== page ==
tag: political protest


December 9, 2014

Citizens’ Revolt in Burkina Faso

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Even the long months of demonstrations and strikes that came before did not fully prepare the people of Burkina Faso for what they would accomplish during the last week of October 2014. In Ouagadougou, the capital, hundreds of thousands—organizers claimed a million—packed the central square on Tuesday, 28 October, to protest President Blaise Compaoré’s “constitutional coup,” as they called his plan to force through an amendment enabling him to run for reelection yet again, after more than a quarter century in power. Read more…

July 1, 2014

Protests and the Construction of National Security Threats in South Africa

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The revelations by former National Security Agency (NSA) contractor Edward Snowden – that the United States (US) has developed surveillance capacities that make it possible for intelligence agents to surveil all Americans and many non-Americans – have provoked outrage and debate over the extent of their anti-terror policies far beyond their border. This massive overreach has even crept into the monitoring of popular mobilization. Read more…

October 11, 2013

Making Sense of the Protests in Khartoum

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In the ten days following September 23, Sudanese cities witnessed the largest anti-government protests in many years. Many of the protesters aimed to bring down the government; others sought a reversal of its recent decision to reduce fuel subsidies. The police and security services responded with lethal force, and according to Amnesty International, killed more than 200 protesters. The ruling party played on the fear that, if the protesters should bring down the government, they would bring down the state as well. The protests have now since subsided.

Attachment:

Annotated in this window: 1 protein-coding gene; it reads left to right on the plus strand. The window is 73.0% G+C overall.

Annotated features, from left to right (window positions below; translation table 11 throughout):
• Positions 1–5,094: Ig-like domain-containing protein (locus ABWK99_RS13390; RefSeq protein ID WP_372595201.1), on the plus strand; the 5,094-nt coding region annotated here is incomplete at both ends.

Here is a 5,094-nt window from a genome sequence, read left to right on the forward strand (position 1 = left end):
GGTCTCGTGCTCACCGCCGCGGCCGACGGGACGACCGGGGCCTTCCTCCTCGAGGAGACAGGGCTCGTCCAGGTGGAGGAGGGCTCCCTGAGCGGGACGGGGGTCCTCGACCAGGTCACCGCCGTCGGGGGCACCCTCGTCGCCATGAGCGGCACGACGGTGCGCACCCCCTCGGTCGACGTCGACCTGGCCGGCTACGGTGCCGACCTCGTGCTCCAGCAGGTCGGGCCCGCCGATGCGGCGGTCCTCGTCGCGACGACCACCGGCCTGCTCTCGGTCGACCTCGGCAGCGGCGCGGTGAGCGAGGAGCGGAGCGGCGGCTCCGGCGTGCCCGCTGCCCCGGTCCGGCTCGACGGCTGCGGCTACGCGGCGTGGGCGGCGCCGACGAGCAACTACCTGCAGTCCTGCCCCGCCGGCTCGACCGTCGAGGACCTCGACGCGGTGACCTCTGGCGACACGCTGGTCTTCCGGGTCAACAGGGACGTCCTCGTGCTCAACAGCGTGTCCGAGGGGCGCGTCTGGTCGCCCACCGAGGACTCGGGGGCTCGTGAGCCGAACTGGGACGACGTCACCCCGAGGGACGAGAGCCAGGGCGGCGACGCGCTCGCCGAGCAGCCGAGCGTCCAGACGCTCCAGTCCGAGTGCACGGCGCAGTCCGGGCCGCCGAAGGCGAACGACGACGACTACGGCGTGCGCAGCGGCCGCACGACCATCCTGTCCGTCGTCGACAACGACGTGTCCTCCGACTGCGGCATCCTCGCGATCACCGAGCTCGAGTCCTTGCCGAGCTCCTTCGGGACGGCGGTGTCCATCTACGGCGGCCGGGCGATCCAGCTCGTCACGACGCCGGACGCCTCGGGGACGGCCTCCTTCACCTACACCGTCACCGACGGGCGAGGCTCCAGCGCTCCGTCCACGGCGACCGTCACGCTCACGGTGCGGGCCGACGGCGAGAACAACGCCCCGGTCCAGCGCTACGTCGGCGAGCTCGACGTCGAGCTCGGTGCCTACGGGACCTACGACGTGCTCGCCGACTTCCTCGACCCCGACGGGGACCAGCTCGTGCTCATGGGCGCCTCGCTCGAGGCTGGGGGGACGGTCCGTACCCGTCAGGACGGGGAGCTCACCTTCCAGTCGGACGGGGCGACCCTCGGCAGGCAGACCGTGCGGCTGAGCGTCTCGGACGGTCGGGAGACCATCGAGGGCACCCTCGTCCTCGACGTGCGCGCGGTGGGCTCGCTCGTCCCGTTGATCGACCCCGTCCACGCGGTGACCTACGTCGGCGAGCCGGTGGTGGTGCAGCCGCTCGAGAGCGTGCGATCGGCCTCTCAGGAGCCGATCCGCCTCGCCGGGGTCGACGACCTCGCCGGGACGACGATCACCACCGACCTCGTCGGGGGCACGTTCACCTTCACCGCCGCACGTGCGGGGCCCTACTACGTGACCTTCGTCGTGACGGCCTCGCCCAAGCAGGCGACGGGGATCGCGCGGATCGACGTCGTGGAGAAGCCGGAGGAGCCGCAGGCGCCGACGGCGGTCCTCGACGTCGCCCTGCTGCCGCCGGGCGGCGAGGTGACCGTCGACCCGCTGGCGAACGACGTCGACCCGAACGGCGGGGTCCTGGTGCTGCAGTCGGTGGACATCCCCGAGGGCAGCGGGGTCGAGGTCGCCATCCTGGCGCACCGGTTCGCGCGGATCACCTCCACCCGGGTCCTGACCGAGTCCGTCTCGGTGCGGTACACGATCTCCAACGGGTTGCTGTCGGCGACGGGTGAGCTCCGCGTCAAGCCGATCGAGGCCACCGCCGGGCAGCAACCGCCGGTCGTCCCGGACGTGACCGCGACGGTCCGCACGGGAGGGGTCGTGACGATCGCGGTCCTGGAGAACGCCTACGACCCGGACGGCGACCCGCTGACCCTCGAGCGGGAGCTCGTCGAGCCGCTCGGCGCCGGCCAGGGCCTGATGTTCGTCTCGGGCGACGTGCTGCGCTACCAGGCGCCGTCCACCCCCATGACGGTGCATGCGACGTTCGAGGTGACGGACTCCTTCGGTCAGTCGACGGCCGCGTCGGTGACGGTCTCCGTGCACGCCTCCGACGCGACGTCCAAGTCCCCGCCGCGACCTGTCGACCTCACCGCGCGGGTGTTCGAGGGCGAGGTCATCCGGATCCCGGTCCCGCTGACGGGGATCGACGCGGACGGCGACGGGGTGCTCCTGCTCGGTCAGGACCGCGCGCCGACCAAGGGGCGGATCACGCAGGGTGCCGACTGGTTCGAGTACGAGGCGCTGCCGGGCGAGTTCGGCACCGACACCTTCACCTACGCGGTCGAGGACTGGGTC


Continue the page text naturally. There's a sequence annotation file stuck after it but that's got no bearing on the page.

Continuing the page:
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October 7, 2013

Social Protest, an African Perennial

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Early one morning in March 2013, residents of Bujagali in eastern Uganda, upset by the deplorable state of the road through their village blocked it with logs and large stones. The protesters expressed anger that President Yoweri Museveni had not kept a promise to pave the road, which becomes virtually impassable during heavy rains and throws up dust clouds in dry weather. Although the residents seemed determined to keep the road closed—some youths jokingly planted banana suckers and maize across it—riot police eventually came from nearby Jinja, arrested several demonstrators, and dispersed the remainder. Read More…

August 2, 2013

Popular Mobilization and the New Politics of Resource Sovereignty in Tanzania

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In 1972, a resident of Tanzania’s impoverished southeastern region of Mtwara penned an angry missive to the editor of a national newspaper. “In Tanzania, there are two groups of people,” he began. “Those in northern and central regions are the ones who enjoy the country’s fruits of independence and those in southern regions are left behind without any progress.” He cited the government’s geographically lopsided investment in infrastructure and industry as evidence of this inequality, and concluded by posing a poignant question that cut to the heart of the young East African country’s aspirations of national unity: “Why are the southern people ignored?”